Corpus doesnt match data: Human-written texts often include extra information which is not available in the input data and hence should not be generated by the NLG system. For example, a human-written sports story may include information about player injuries which is known to the human sports-writer but not present in the NLG system’s input data.
Corpus texts arent very good: Sometimes texts in a corpus are not very good, ie they are not perceived as useful and easy to read by end users. This is more likely if corpus texts are written under time pressure by people who are not skilled writers.
Corpus too large: In a few cases (this is less common), the corpus is too large to manually analyse. The kind of manual analysis described above takes time, and becomes infeasible for a corpus containing thousands or millions of texts.
Machine learning perspective: From an ML perspective, a small corpus is also a problem. Techniques such as fine-tuning reduce the need for a large corpus, but it is still the case that manual analysis can usually extract more “value” from a very small corpus than ML. On the other hand, a large corpus is not a problem, in fact its what we want for ML!
Corpus quality issues also impact ML. Not matching the data is a big problem, because when a neural NLG system is trained on a corpus which includes insights that go beyond the data, it usually tries to generate these insights regardless, which leads to hallucination. Poor corpus texts are also a problem, since an ML system will try to replicate what it sees in the corpus even if users dislike this.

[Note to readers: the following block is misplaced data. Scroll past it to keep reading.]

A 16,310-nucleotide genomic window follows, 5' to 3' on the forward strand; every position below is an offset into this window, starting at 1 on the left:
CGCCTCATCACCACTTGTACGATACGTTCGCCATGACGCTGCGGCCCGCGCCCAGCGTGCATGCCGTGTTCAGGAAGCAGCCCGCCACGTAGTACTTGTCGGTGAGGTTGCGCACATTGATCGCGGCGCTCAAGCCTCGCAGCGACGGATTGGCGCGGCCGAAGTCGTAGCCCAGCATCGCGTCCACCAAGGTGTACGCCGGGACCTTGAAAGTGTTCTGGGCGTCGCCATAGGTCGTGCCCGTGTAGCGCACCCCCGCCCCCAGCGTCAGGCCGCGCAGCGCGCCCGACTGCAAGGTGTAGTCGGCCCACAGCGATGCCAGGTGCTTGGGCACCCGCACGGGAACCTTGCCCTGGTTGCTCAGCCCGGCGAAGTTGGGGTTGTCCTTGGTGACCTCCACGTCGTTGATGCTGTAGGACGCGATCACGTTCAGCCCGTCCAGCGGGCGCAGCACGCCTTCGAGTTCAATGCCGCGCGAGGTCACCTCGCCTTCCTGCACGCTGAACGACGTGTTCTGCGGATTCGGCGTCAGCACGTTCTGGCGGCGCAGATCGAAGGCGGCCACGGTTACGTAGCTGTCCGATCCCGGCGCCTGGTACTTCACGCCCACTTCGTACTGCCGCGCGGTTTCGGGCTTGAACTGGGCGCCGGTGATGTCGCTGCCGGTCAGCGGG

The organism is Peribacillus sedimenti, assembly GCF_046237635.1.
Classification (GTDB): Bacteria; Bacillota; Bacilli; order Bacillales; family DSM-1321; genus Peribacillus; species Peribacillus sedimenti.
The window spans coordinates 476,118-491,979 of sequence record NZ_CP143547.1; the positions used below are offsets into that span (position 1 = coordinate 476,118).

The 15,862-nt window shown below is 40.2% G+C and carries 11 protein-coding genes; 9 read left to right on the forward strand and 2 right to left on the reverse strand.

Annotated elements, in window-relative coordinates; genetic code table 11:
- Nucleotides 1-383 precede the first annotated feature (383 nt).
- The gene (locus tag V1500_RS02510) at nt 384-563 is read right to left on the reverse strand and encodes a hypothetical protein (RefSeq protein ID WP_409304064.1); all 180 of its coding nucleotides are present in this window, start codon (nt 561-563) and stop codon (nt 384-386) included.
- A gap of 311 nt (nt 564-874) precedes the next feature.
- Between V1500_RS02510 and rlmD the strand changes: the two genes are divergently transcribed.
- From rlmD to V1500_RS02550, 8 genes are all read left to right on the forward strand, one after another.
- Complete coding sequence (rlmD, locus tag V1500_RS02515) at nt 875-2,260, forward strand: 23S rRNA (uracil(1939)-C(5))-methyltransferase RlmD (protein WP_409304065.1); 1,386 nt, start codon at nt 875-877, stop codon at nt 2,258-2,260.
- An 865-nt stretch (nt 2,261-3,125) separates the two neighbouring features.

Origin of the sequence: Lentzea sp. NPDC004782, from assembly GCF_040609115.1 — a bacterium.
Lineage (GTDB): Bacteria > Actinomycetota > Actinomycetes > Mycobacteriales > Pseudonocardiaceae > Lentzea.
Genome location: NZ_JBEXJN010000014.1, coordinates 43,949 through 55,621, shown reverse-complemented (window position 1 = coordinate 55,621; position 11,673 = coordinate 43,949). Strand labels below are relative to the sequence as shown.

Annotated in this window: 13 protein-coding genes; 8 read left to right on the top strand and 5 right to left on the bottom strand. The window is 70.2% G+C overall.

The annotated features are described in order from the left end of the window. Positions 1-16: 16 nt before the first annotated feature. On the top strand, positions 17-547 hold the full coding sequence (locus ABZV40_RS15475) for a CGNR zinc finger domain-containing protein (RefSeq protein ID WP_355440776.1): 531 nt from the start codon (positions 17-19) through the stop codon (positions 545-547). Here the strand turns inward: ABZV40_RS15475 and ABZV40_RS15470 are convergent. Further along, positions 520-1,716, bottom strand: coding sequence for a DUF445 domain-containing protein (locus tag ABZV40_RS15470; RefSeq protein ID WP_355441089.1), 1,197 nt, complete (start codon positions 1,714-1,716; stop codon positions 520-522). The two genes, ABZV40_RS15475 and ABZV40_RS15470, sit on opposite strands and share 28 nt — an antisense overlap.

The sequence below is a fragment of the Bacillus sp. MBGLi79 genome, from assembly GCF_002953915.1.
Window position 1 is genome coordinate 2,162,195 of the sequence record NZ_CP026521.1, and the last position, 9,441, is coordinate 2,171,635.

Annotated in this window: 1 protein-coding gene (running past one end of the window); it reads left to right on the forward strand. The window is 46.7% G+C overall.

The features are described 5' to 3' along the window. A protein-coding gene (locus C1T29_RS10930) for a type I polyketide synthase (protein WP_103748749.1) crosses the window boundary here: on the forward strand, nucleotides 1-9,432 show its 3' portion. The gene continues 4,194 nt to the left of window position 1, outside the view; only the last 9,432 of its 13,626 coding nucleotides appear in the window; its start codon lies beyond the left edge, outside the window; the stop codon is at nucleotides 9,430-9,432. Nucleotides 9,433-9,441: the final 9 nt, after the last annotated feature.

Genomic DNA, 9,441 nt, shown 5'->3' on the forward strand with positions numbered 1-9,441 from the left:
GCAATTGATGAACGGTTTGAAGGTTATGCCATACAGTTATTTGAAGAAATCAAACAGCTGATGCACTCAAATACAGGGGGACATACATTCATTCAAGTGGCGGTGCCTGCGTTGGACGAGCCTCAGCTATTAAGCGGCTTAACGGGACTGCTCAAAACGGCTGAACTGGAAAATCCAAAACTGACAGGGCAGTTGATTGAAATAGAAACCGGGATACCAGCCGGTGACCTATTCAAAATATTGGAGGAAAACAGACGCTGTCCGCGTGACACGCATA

More generally, the rule-based approach can compensate for corpus problems by relying more on domain experts and users; this is not possible with neural approaches.
Problem: Complex narratives
Writing a rule-based NLG system becomes painful when the texts need to communicate many diverse insights, and handle edge cases well. Authors basically need to write rules for each insight and edge case, and then (the real challenge) try to ensure that these rules fit together, in the sense that a text that communicates several insights will come across as a well-written and coherent narrative no matter which insights are selected and which edge cases apply. Its easy to get a combinatoric explosion and a huge number of scenarios which authors need to consider.